When this article will be posted, you will have already read and heard everything about GOJIRA’s new album “Fortitude”. What’s the point of weighing in, you’d say, when some fans are disappointed while another audience finds this “extreme music” much more acceptable. It’s undeniable that Gojira’s discography will remain a reference. “Fortitude” comes as their the seventh album after 25 years of a flawless career. We all have our favorite record, but let’s be objective: there is no such thing as a “bad” Gojira album. In a saturated music landscape drowned under a constant flow of uninspired releases, this is an achievement in itself. Being a heavy music blog, it would be absurd not to write something about it. Let’s take the opportunity to publish a mood post and highlight their commitment, which is just as strong as their sonic explosion.
“Fortitude” won’t certainly catch you off guard. It may just well be a striking showcase for the Duplantier brothers’ maestria. As for Mastodon, the time of unbridled creativity is over and there are few chances we get awestruck by the incredible richness, technicality, complexity (and elitist aspect) of an album like “From Mars to Sirius”. Duly noted.
On the other hand, their universal message and fights have remained intact since their beginnings (when they were still known as Godzilla). For 25 years, Gojira have been urging humanity to change through ecological and spiritual lyrics inspired by Tibetan philosophy. A humanist approach that has allowed them to go far beyond the metal sphere, taking on its full meaning on “Fortitude”. “Fortitude” means the courage to fight injustice, to refuse human greed, to resist, and to defend what is worth defending. Much of the album is a tribute to indigenous communities and their daily resistance to barbarism. Many glimpsed the nod to Sepultura on “Amazonia”, his tribal appeal reminiscing of “Roots Bloody Roots”. This echoes to the Brazilian band’s conscious brand of heavy metal and social commitment in favor of the Indian cause.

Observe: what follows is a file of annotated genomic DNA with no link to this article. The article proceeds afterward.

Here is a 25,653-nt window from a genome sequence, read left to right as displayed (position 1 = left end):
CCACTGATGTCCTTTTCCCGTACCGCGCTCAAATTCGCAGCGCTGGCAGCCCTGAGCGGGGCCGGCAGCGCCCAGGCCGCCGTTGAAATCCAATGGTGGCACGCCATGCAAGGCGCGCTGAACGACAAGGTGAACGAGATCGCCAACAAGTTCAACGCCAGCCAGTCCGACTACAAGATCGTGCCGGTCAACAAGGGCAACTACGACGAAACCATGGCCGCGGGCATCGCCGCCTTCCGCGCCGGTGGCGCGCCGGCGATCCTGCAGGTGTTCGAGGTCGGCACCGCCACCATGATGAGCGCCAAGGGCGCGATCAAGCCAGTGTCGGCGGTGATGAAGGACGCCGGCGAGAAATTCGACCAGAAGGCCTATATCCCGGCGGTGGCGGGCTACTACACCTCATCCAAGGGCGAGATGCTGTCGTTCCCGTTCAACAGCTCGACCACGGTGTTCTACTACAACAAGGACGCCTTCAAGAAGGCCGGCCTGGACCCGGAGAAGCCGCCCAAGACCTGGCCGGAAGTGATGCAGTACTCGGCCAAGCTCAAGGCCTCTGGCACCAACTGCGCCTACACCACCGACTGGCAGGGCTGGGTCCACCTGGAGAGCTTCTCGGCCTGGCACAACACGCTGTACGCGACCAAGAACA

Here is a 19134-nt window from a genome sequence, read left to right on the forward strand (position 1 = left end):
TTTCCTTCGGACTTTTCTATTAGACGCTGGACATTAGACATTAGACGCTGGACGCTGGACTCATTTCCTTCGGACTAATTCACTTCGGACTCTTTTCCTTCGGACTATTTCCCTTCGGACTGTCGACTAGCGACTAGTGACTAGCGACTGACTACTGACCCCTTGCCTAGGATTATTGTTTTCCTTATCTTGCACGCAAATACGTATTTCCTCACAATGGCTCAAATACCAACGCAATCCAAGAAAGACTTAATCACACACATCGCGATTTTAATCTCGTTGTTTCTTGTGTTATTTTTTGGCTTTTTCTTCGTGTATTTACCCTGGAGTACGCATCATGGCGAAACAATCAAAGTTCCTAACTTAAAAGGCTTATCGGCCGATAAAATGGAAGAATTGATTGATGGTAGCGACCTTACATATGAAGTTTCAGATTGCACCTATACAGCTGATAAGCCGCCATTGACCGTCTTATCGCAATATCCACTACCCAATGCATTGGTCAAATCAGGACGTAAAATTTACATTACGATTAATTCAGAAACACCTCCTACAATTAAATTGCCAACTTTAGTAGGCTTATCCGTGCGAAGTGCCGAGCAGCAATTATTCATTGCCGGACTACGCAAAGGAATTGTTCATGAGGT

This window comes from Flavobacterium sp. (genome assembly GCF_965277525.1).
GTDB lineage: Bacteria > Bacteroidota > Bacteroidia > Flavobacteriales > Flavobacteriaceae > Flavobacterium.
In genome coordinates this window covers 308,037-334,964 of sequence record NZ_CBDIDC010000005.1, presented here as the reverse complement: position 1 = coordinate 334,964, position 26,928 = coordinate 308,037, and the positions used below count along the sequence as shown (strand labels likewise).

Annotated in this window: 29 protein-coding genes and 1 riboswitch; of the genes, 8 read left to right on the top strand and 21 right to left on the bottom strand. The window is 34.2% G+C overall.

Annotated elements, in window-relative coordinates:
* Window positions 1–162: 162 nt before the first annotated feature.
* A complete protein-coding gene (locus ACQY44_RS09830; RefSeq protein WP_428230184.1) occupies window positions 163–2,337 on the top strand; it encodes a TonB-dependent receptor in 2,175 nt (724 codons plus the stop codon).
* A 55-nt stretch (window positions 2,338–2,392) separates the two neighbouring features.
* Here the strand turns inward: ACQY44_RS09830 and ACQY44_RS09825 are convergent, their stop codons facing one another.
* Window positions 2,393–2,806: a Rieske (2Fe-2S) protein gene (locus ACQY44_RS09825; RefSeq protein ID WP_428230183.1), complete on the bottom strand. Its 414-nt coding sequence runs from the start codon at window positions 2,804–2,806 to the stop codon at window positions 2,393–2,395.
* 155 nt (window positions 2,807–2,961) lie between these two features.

From the therapeutic era of “Magma”, we will keep in mind that Gojira’s apparent fury can also hide a high sensitivity. This humanity, transposed to each song on “Fortitude”, gives the whole album a universal and benevolent aspect (“The Chant”, “The Trails”) without never getting lurid. Joe and Mario remain at their best with their razor-sharp riffing and destructive polyrhythmic grooves. Yet they no longer use their art to serve a codified and complex style: they use it to highlight the force and unifying aspect of their message. To me, it is more complicated to raise your work to become a metal paradigm than flattering the unconditional followers of a musical chapel.
In the ’90s, Rage Against The Machine was a sonic molotov cocktail, the expression of a youthful rage. Gojira are just about to take the same path for the sake of all upcoming post-pandemic fights. We will not remember “Fortitude” for its musicality but for its federative and universal message. And when the band put their acts where their words are with a fundraising, we say: “Respect”. Music is meant to be shared, let’s not forget it. And now I only dream of one thing, damn it: raising my fist and scream along in the pit of a Mainstage.
Last modified: 13 May 2021